What happens when you fire electromagnetic waves at pulses like red lentil, Kabuli chickpea, yellow pea, and pinto bean?
A team of researchers at the University of Saskatchewan has proven that an innovative and energy-efficient new technique called non-contact radio frequency (RF) heating can remove some of inactive compounds in pulses that turn consumers off—a result that bodes well for pulse growers hoping to ride on the popularity of plant-based proteins.
The project sought to develop three vertical tubular- type applicators for heating pulse crops through RF for removal of non-nutritive bioactive compounds.
While pulses are high in protein, they also contain compounds called anti-nutritional factors (ANF) and negative flavours (NF). ANFs, often found in legumes and cereals, reduce the nutritional value of plants or plant products used in human foods as well as contribute to less desirable flavours. For that reason, they have prevented pulses from gaining a stronger foothold in the mainstream food industry.
However, it turns out these ANF and NF compounds are heat-labile, meaning they can be reduced or eliminated by heat. RF heating uses electromagnetic waves to produce heat within the target pulse seed. The process is not unlike what goes on inside a microwave oven, although RF waves heat more slowly than microwaves, making it possible to treat delicate products that require slower heating. It is also easier to scale up RF heating for industrial processing.
“Our results prove that RF heating is fast, clean, environmentally friendly, easy to use, and free of health hazards,” says project lead Dr. Oon-Doo Baik. “A properly designed RF system can be used in multiple ways to add value to Saskatchewan-grown pulses that producers will benefit from.”
The RF process can also kill bacteria and any insects at different life stages during the treatment due to the selective heating effects of RF.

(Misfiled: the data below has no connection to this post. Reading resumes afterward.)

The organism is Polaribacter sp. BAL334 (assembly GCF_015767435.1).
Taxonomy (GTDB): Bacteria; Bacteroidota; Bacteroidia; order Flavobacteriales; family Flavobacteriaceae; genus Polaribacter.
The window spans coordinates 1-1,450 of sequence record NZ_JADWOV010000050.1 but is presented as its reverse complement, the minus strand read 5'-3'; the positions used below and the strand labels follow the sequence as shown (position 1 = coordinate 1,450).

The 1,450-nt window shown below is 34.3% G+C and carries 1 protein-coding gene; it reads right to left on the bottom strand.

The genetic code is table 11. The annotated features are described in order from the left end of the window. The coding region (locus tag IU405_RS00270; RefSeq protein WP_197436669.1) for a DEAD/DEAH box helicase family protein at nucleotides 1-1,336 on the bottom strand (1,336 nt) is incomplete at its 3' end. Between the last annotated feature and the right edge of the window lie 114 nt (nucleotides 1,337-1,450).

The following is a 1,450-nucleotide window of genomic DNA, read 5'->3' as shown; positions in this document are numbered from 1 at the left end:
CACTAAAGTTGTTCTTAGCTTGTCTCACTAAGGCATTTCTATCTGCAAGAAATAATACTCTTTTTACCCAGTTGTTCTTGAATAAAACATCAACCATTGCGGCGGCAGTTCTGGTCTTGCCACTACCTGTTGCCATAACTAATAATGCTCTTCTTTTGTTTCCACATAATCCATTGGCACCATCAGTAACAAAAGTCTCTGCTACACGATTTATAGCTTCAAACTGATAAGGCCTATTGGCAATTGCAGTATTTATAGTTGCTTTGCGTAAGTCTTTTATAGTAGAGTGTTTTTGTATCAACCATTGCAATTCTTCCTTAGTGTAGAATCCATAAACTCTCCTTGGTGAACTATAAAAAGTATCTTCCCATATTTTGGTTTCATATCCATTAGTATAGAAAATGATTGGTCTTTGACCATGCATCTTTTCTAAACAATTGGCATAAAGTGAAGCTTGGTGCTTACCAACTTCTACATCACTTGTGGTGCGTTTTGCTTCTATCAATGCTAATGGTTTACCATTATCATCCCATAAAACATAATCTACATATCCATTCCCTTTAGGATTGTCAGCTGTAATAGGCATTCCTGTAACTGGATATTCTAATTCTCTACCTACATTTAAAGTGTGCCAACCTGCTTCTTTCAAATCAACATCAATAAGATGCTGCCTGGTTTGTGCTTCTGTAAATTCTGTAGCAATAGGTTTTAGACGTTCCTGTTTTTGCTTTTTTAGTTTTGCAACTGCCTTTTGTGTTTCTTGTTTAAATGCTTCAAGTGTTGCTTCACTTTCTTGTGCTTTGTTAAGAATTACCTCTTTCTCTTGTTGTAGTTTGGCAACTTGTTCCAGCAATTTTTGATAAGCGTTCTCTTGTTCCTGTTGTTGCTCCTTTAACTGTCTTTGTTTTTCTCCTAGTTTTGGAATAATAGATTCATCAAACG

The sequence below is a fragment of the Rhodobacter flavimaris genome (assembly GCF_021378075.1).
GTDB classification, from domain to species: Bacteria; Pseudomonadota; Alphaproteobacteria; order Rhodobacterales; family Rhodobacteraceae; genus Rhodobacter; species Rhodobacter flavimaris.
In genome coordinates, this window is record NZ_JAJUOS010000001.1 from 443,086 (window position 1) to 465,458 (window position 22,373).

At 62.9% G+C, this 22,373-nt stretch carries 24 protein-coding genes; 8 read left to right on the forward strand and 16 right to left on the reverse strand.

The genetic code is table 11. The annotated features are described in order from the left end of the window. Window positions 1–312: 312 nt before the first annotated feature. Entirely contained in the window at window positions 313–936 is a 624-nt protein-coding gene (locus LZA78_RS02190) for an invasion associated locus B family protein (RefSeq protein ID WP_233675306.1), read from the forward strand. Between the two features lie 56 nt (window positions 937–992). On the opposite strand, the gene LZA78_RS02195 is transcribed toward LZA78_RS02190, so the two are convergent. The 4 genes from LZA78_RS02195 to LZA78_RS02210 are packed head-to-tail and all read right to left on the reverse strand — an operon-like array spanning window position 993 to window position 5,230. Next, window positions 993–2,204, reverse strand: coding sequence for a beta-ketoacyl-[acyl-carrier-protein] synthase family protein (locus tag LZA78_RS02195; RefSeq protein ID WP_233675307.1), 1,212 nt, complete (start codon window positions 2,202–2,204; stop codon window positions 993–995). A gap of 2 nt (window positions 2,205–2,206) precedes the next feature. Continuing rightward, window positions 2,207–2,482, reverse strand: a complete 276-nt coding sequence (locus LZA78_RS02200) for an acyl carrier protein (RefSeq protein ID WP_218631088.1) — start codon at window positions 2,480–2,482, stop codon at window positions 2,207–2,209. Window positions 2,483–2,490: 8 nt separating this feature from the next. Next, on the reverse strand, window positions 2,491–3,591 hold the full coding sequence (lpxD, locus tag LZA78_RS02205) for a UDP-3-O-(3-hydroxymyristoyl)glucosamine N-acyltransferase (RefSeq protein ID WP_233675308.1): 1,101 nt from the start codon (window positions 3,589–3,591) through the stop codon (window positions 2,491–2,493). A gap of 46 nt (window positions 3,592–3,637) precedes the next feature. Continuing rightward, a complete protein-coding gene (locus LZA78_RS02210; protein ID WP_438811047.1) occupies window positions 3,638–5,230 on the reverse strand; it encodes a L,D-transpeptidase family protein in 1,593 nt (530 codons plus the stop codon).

Using RF heating on pulses has not been tried before; Dr. Baik and his team built on similar work by other researchers who applied RF heating to wheat and canola. The University of Saskatchewan team constructed three vertical tubular reactors to test the process, carefully calibrating various elements to get the technology working properly.
Dr. Baik says it was exciting to see the design and fabrication of the technology yield the positive results they were expecting.
“Preliminary data from heated pulse samples confirms that some of the ANFs and NFs were either reduced or completely removed.”
Food processors can reduce ANF and NF from pulses by post-harvest processing methods such as roasting, boiling, leaching, fermentation, and extraction. Dr. Baik says research comparing the results of conventional methods like these to RF heating is ongoing, but “theoretically, our method should be better in terms of removal percentage and energy efficiency.”
He adds that he was especially surprised by the effectiveness of RF heating on reducing trypsin inhibitory activities (TIA) and lipoxygenase (LOX) activities in lentil and chickpea, and phytic acid content in chickpea. While these anti-nutritional factors can be reduced using conventional roasting techniques, the RF process achieved results at a much lower temperature, and without altering the colour of the seeds.
His research team is now looking at ways to scale up the process for industrial production. Dr. Baik says he hopes local processing companies will adopt the RF technology in the years ahead, especially as the RF generator—a key part of the system—comes down in price.
Meanwhile, the team plans to take a much deeper dive into the impacts of RF heating on pulses through chemical analysis and three-dimensional computer simulations, all of which will help them optimize the RF system for industrial use.
Project: Energy and cost efficient removal of anti-nutritional compounds and negative flavours in pulses using electromagnetic wave
Industry Funder: Prairie Agricultural Machinery Institute, Saskatchewan Pulse Growers
Project Cost: $465,025
Project Completion Date: March 31, 2023